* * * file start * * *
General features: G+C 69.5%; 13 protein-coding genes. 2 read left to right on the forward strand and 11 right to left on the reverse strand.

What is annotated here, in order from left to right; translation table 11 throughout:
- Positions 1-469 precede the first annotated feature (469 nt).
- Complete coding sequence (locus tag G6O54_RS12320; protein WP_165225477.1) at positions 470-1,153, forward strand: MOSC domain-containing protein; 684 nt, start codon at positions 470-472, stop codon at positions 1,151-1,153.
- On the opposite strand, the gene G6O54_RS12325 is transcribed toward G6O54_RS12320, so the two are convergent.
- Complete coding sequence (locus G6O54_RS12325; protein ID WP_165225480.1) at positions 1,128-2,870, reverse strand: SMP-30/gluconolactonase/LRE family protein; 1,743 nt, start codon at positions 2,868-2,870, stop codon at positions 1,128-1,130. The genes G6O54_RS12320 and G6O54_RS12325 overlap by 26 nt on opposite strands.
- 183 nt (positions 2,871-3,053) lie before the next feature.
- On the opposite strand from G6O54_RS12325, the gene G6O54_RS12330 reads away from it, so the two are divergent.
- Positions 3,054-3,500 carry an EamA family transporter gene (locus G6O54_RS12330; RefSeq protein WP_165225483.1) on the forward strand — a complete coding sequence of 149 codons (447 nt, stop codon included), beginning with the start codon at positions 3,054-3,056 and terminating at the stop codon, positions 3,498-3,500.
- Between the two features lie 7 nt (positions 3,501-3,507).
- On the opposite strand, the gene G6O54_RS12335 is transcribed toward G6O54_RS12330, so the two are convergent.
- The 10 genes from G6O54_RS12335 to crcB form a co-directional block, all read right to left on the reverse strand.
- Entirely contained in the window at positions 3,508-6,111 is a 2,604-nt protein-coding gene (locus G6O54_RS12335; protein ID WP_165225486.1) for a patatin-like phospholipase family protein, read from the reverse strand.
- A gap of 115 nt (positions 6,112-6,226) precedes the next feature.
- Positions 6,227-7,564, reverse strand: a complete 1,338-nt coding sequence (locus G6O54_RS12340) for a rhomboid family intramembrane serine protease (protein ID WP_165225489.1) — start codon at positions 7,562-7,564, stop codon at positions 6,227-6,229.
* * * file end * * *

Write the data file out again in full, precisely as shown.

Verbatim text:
General features: G+C 69.5%; 13 protein-coding genes. 2 read left to right on the forward strand and 11 right to left on the reverse strand.

What is annotated here, in order from left to right; translation table 11 throughout:
- Positions 1-469 precede the first annotated feature (469 nt).
- Complete coding sequence (locus tag G6O54_RS12320; protein WP_165225477.1) at positions 470-1,153, forward strand: MOSC domain-containing protein; 684 nt, start codon at positions 470-472, stop codon at positions 1,151-1,153.
- On the opposite strand, the gene G6O54_RS12325 is transcribed toward G6O54_RS12320, so the two are convergent.
- Complete coding sequence (locus G6O54_RS12325; protein ID WP_165225480.1) at positions 1,128-2,870, reverse strand: SMP-30/gluconolactonase/LRE family protein; 1,743 nt, start codon at positions 2,868-2,870, stop codon at positions 1,128-1,130. The genes G6O54_RS12320 and G6O54_RS12325 overlap by 26 nt on opposite strands.
- 183 nt (positions 2,871-3,053) lie before the next feature.
- On the opposite strand from G6O54_RS12325, the gene G6O54_RS12330 reads away from it, so the two are divergent.
- Positions 3,054-3,500 carry an EamA family transporter gene (locus G6O54_RS12330; RefSeq protein WP_165225483.1) on the forward strand — a complete coding sequence of 149 codons (447 nt, stop codon included), beginning with the start codon at positions 3,054-3,056 and terminating at the stop codon, positions 3,498-3,500.
- Between the two features lie 7 nt (positions 3,501-3,507).
- On the opposite strand, the gene G6O54_RS12335 is transcribed toward G6O54_RS12330, so the two are convergent.
- The 10 genes from G6O54_RS12335 to crcB form a co-directional block, all read right to left on the reverse strand.
- Entirely contained in the window at positions 3,508-6,111 is a 2,604-nt protein-coding gene (locus G6O54_RS12335; protein ID WP_165225486.1) for a patatin-like phospholipase family protein, read from the reverse strand.
- A gap of 115 nt (positions 6,112-6,226) precedes the next feature.
- Positions 6,227-7,564, reverse strand: a complete 1,338-nt coding sequence (locus G6O54_RS12340) for a rhomboid family intramembrane serine protease (protein ID WP_165225489.1) — start codon at positions 7,562-7,564, stop codon at positions 6,227-6,229.